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Judge Orders Yahoo to Explain How It Recovered ‘Deleted’ Emails in Drugs Case

Motherboard:

After receiving requests from UK police and the FBI in September 2009 and April 2010, Yahoo created several “snapshots” of the email account, preserving its contents at the time—and revealing the messages. But the defense alleges there should have been nothing for law enforcement to find.

Yahoo’s explanation is that the recovered emails were copies created by the email service’s “auto-save” feature, which saves data in case of a loss of connectivity, for example. The company has filed several declarations from a number of its staff, but the defense said some of those contradicted each other, and it wants more information.

The question of when, and for whom, data has been deleted or made inaccessible is often based on power and knowledge. And end-users tend to lack both.

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You should get out of town”, the man said.

And so began the journey that resulted in my path intersecting with Matthew Duncan’s path. And thence to these reasons, with a slight detour through territory that might have confused Lewis Carroll.

I suppose that I should clarify that there was no menace in the man’s directive to me to get out of town. He was a friend and a colleague in two careers. His suggestion had been that he and I should change positions for a fortnight, giving him exposure to the realities of the northern reaches of Toronto, while I would enjoy a similar change of environment in the more sylvan environs of Niagara Region. I might even see a few plays in the evenings, he pointed out.

And thus I came to meet Mr. Duncan.

At heart, Mr. Duncan’s case was unremarkable. A minor alleged Highway Traffic Act offence led to a police-citizen interaction in the parking lot of Mr. Duncan’s apartment building in the wee hours of the morning. A request that Mr. Duncan produce his licence led to an alleged refusal, which led to an attempt to arrest him, which led to a struggle, which was captured on a very poor quality video taken on a mobile phone, at the end of which Mr. Duncan found himself being placed under arrest for allegedly assaulting a police officer. Nothing unusual in all that. The bread and butter of provincial court.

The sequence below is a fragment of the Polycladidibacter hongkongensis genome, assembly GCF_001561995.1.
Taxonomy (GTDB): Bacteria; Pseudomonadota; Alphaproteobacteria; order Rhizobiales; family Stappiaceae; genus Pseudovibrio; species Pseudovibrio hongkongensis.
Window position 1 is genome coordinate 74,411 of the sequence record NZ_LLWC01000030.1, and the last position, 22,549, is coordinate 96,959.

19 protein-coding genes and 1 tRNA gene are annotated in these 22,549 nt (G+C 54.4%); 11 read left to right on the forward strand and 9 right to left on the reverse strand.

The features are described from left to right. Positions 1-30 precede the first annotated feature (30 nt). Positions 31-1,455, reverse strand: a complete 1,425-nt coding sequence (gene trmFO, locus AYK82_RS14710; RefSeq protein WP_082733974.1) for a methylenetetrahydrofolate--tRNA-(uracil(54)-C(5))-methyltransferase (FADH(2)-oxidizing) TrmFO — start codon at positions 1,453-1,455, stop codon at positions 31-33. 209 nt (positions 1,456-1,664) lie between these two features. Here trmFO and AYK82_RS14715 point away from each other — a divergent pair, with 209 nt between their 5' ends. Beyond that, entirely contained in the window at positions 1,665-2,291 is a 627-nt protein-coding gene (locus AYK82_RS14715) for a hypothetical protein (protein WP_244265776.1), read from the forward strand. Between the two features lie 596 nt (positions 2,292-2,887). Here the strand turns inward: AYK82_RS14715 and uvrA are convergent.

Of course, I hadn’t counted on the freemen on the land.

Seriously: this is an absolutely hilarious provincial court decision. Worth skimming (at least!) for the laughs.

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How to Interpret the 5th Amendment?

Declan McCullagh has an article on an important case in the US, where a federal judge has demanded a defendant decrypt a PGP-encrypted drive for the authorities. Case law in the area of decryption is unsettled, as McCullagh notes:

The question of whether a criminal defendant can be legally compelled to cough up his encryption passphrase remains an unsettled one, with law review articles for at least the last 15 years arguing the merits of either approach. (A U.S. Justice Department attorney wrote an article in 1996, for instance, titled “Compelled Production of Plaintext and Keys.”)

Much of the discussion has been about what analogy comes closest. Prosecutors tend to view PGP passphrases as akin to someone possessing a key to a safe filled with incriminating documents. That person can, in general, be legally compelled to hand over the key. Other examples include the U.S. Supreme Court saying that defendants can be forced to provide fingerprints, blood samples, or voice recordings.

On the other hand are civil libertarians citing other Supreme Court cases that conclude Americans can’t be forced to give “compelled testimonial communications” and extending the legal shield of the Fifth Amendment to encryption passphrases. Courts already have ruled that that such protection extends to the contents of a defendant’s minds, the argument goes, so why shouldn’t a passphrase be shielded as well?

Eventually the case law around encryption has to be addressed by SCOTUS. There are too many differing positions at the moment; clarity is needed both for users of encryption in the US, and for counsel seeking to prosecute and defence clients.